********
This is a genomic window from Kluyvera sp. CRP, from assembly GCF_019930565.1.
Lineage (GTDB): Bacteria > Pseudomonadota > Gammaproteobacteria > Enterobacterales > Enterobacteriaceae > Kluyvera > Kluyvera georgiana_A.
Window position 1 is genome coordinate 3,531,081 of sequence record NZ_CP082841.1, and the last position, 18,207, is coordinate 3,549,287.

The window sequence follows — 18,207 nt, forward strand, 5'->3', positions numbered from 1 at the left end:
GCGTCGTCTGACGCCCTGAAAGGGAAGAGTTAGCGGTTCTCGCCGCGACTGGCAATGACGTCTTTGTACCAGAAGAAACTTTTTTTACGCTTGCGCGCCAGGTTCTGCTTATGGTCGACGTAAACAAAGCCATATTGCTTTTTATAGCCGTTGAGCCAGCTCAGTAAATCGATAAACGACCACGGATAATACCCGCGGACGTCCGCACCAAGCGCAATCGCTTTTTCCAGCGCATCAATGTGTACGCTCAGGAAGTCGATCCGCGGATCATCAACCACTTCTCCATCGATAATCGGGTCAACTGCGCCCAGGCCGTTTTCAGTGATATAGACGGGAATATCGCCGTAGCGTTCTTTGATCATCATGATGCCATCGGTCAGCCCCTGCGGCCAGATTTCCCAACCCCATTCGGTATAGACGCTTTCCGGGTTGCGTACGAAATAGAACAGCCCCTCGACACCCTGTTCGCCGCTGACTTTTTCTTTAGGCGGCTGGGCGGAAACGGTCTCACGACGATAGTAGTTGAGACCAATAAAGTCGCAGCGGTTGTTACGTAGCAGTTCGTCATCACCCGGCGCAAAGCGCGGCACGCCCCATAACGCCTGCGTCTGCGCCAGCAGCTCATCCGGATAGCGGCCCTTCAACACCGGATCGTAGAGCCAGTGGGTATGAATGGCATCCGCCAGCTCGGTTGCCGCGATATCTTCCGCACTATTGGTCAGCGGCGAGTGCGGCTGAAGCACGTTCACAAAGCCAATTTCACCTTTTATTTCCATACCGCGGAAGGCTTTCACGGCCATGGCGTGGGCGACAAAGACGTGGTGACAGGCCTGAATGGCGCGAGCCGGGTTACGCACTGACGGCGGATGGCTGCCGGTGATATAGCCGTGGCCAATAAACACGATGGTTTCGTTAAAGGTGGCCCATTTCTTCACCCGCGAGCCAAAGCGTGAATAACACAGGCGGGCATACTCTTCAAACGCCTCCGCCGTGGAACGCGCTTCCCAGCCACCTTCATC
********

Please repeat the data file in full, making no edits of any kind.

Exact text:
This is a genomic window from Kluyvera sp. CRP, from assembly GCF_019930565.1.
Lineage (GTDB): Bacteria > Pseudomonadota > Gammaproteobacteria > Enterobacterales > Enterobacteriaceae > Kluyvera > Kluyvera georgiana_A.
Window position 1 is genome coordinate 3,531,081 of sequence record NZ_CP082841.1, and the last position, 18,207, is coordinate 3,549,287.

The window sequence follows — 18,207 nt, forward strand, 5'->3', positions numbered from 1 at the left end:
GCGTCGTCTGACGCCCTGAAAGGGAAGAGTTAGCGGTTCTCGCCGCGACTGGCAATGACGTCTTTGTACCAGAAGAAACTTTTTTTACGCTTGCGCGCCAGGTTCTGCTTATGGTCGACGTAAACAAAGCCATATTGCTTTTTATAGCCGTTGAGCCAGCTCAGTAAATCGATAAACGACCACGGATAATACCCGCGGACGTCCGCACCAAGCGCAATCGCTTTTTCCAGCGCATCAATGTGTACGCTCAGGAAGTCGATCCGCGGATCATCAACCACTTCTCCATCGATAATCGGGTCAACTGCGCCCAGGCCGTTTTCAGTGATATAGACGGGAATATCGCCGTAGCGTTCTTTGATCATCATGATGCCATCGGTCAGCCCCTGCGGCCAGATTTCCCAACCCCATTCGGTATAGACGCTTTCCGGGTTGCGTACGAAATAGAACAGCCCCTCGACACCCTGTTCGCCGCTGACTTTTTCTTTAGGCGGCTGGGCGGAAACGGTCTCACGACGATAGTAGTTGAGACCAATAAAGTCGCAGCGGTTGTTACGTAGCAGTTCGTCATCACCCGGCGCAAAGCGCGGCACGCCCCATAACGCCTGCGTCTGCGCCAGCAGCTCATCCGGATAGCGGCCCTTCAACACCGGATCGTAGAGCCAGTGGGTATGAATGGCATCCGCCAGCTCGGTTGCCGCGATATCTTCCGCACTATTGGTCAGCGGCGAGTGCGGCTGAAGCACGTTCACAAAGCCAATTTCACCTTTTATTTCCATACCGCGGAAGGCTTTCACGGCCATGGCGTGGGCGACAAAGACGTGGTGACAGGCCTGAATGGCGCGAGCCGGGTTACGCACTGACGGCGGATGGCTGCCGGTGATATAGCCGTGGCCAATAAACACGATGGTTTCGTTAAAGGTGGCCCATTTCTTCACCCGCGAGCCAAAGCGTGAATAACACAGGCGGGCATACTCTTCAAACGCCTCCGCCGTGGAACGCGCTTCCCAGCCACCTTCATC